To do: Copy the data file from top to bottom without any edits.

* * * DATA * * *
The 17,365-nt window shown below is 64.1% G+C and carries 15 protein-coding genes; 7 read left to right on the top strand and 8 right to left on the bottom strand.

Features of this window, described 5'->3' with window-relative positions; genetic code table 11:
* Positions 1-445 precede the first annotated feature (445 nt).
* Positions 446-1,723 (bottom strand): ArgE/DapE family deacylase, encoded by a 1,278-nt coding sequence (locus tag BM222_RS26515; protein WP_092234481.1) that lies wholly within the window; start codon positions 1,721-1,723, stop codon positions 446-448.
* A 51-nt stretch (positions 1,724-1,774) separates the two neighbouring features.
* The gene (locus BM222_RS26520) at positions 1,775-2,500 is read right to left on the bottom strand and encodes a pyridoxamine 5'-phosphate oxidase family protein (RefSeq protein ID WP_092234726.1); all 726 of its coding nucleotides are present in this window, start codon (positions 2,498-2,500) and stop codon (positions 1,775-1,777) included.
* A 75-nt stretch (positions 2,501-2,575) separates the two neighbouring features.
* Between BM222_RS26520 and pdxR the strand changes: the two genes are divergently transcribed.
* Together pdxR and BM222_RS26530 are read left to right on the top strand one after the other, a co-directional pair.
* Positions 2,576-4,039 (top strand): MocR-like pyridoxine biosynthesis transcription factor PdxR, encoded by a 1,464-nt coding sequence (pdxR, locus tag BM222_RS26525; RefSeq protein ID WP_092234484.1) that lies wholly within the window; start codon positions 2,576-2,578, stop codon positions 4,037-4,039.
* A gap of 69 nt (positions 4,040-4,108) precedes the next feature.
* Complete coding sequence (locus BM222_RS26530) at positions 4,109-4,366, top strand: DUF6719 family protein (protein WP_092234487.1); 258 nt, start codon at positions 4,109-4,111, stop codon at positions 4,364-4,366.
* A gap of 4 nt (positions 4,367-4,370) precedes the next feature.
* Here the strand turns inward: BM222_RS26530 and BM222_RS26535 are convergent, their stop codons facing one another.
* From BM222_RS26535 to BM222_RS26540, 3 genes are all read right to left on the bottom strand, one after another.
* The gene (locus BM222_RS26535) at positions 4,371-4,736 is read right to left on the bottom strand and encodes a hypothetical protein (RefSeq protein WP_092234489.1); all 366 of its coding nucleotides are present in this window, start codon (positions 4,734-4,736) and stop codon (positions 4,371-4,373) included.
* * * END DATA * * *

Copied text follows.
The 17,365-nt window shown below is 64.1% G+C and carries 15 protein-coding genes; 7 read left to right on the top strand and 8 right to left on the bottom strand.

Features of this window, described 5'->3' with window-relative positions; genetic code table 11:
* Positions 1-445 precede the first annotated feature (445 nt).
* Positions 446-1,723 (bottom strand): ArgE/DapE family deacylase, encoded by a 1,278-nt coding sequence (locus tag BM222_RS26515; protein WP_092234481.1) that lies wholly within the window; start codon positions 1,721-1,723, stop codon positions 446-448.
* A 51-nt stretch (positions 1,724-1,774) separates the two neighbouring features.
* The gene (locus BM222_RS26520) at positions 1,775-2,500 is read right to left on the bottom strand and encodes a pyridoxamine 5'-phosphate oxidase family protein (RefSeq protein ID WP_092234726.1); all 726 of its coding nucleotides are present in this window, start codon (positions 2,498-2,500) and stop codon (positions 1,775-1,777) included.
* A 75-nt stretch (positions 2,501-2,575) separates the two neighbouring features.
* Between BM222_RS26520 and pdxR the strand changes: the two genes are divergently transcribed.
* Together pdxR and BM222_RS26530 are read left to right on the top strand one after the other, a co-directional pair.
* Positions 2,576-4,039 (top strand): MocR-like pyridoxine biosynthesis transcription factor PdxR, encoded by a 1,464-nt coding sequence (pdxR, locus tag BM222_RS26525; RefSeq protein ID WP_092234484.1) that lies wholly within the window; start codon positions 2,576-2,578, stop codon positions 4,037-4,039.
* A gap of 69 nt (positions 4,040-4,108) precedes the next feature.
* Complete coding sequence (locus BM222_RS26530) at positions 4,109-4,366, top strand: DUF6719 family protein (protein WP_092234487.1); 258 nt, start codon at positions 4,109-4,111, stop codon at positions 4,364-4,366.
* A gap of 4 nt (positions 4,367-4,370) precedes the next feature.
* Here the strand turns inward: BM222_RS26530 and BM222_RS26535 are convergent, their stop codons facing one another.
* From BM222_RS26535 to BM222_RS26540, 3 genes are all read right to left on the bottom strand, one after another.
* The gene (locus BM222_RS26535) at positions 4,371-4,736 is read right to left on the bottom strand and encodes a hypothetical protein (RefSeq protein WP_092234489.1); all 366 of its coding nucleotides are present in this window, start codon (positions 4,734-4,736) and stop codon (positions 4,371-4,373) included.